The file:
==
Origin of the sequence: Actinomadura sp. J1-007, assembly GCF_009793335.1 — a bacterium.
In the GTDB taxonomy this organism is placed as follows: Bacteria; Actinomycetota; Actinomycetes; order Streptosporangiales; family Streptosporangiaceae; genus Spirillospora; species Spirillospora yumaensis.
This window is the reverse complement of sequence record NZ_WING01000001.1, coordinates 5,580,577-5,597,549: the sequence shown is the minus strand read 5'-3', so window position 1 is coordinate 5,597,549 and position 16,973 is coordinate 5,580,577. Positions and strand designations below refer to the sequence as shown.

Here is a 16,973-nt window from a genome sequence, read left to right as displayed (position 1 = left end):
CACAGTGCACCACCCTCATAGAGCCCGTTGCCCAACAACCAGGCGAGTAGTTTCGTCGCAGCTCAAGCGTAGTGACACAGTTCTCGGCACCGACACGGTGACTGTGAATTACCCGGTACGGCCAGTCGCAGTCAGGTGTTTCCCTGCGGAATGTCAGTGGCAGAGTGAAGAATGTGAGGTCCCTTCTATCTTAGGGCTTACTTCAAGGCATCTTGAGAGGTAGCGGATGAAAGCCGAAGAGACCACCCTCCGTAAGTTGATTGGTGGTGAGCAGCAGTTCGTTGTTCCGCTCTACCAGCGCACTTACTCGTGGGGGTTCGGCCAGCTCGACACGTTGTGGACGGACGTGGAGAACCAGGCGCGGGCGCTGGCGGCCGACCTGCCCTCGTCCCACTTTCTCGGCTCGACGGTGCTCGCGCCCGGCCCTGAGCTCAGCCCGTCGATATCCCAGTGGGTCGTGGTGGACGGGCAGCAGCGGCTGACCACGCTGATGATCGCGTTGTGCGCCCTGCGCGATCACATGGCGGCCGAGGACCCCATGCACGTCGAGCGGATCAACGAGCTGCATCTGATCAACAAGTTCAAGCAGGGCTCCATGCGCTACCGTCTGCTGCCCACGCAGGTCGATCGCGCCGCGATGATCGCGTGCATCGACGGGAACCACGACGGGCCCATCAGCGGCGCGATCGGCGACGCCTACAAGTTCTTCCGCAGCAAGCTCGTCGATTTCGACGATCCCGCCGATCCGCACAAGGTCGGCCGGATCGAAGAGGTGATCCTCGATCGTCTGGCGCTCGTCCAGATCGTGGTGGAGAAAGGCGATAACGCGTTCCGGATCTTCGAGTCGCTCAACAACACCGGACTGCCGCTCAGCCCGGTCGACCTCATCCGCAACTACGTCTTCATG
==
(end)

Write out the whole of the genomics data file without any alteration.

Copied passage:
Origin of the sequence: Actinomadura sp. J1-007, assembly GCF_009793335.1 — a bacterium.
In the GTDB taxonomy this organism is placed as follows: Bacteria; Actinomycetota; Actinomycetes; order Streptosporangiales; family Streptosporangiaceae; genus Spirillospora; species Spirillospora yumaensis.
This window is the reverse complement of sequence record NZ_WING01000001.1, coordinates 5,580,577-5,597,549: the sequence shown is the minus strand read 5'-3', so window position 1 is coordinate 5,597,549 and position 16,973 is coordinate 5,580,577. Positions and strand designations below refer to the sequence as shown.

Here is a 16,973-nt window from a genome sequence, read left to right as displayed (position 1 = left end):
CACAGTGCACCACCCTCATAGAGCCCGTTGCCCAACAACCAGGCGAGTAGTTTCGTCGCAGCTCAAGCGTAGTGACACAGTTCTCGGCACCGACACGGTGACTGTGAATTACCCGGTACGGCCAGTCGCAGTCAGGTGTTTCCCTGCGGAATGTCAGTGGCAGAGTGAAGAATGTGAGGTCCCTTCTATCTTAGGGCTTACTTCAAGGCATCTTGAGAGGTAGCGGATGAAAGCCGAAGAGACCACCCTCCGTAAGTTGATTGGTGGTGAGCAGCAGTTCGTTGTTCCGCTCTACCAGCGCACTTACTCGTGGGGGTTCGGCCAGCTCGACACGTTGTGGACGGACGTGGAGAACCAGGCGCGGGCGCTGGCGGCCGACCTGCCCTCGTCCCACTTTCTCGGCTCGACGGTGCTCGCGCCCGGCCCTGAGCTCAGCCCGTCGATATCCCAGTGGGTCGTGGTGGACGGGCAGCAGCGGCTGACCACGCTGATGATCGCGTTGTGCGCCCTGCGCGATCACATGGCGGCCGAGGACCCCATGCACGTCGAGCGGATCAACGAGCTGCATCTGATCAACAAGTTCAAGCAGGGCTCCATGCGCTACCGTCTGCTGCCCACGCAGGTCGATCGCGCCGCGATGATCGCGTGCATCGACGGGAACCACGACGGGCCCATCAGCGGCGCGATCGGCGACGCCTACAAGTTCTTCCGCAGCAAGCTCGTCGATTTCGACGATCCCGCCGATCCGCACAAGGTCGGCCGGATCGAAGAGGTGATCCTCGATCGTCTGGCGCTCGTCCAGATCGTGGTGGAGAAAGGCGATAACGCGTTCCGGATCTTCGAGTCGCTCAACAACACCGGACTGCCGCTCAGCCCGGTCGACCTCATCCGCAACTACGTCTTCATG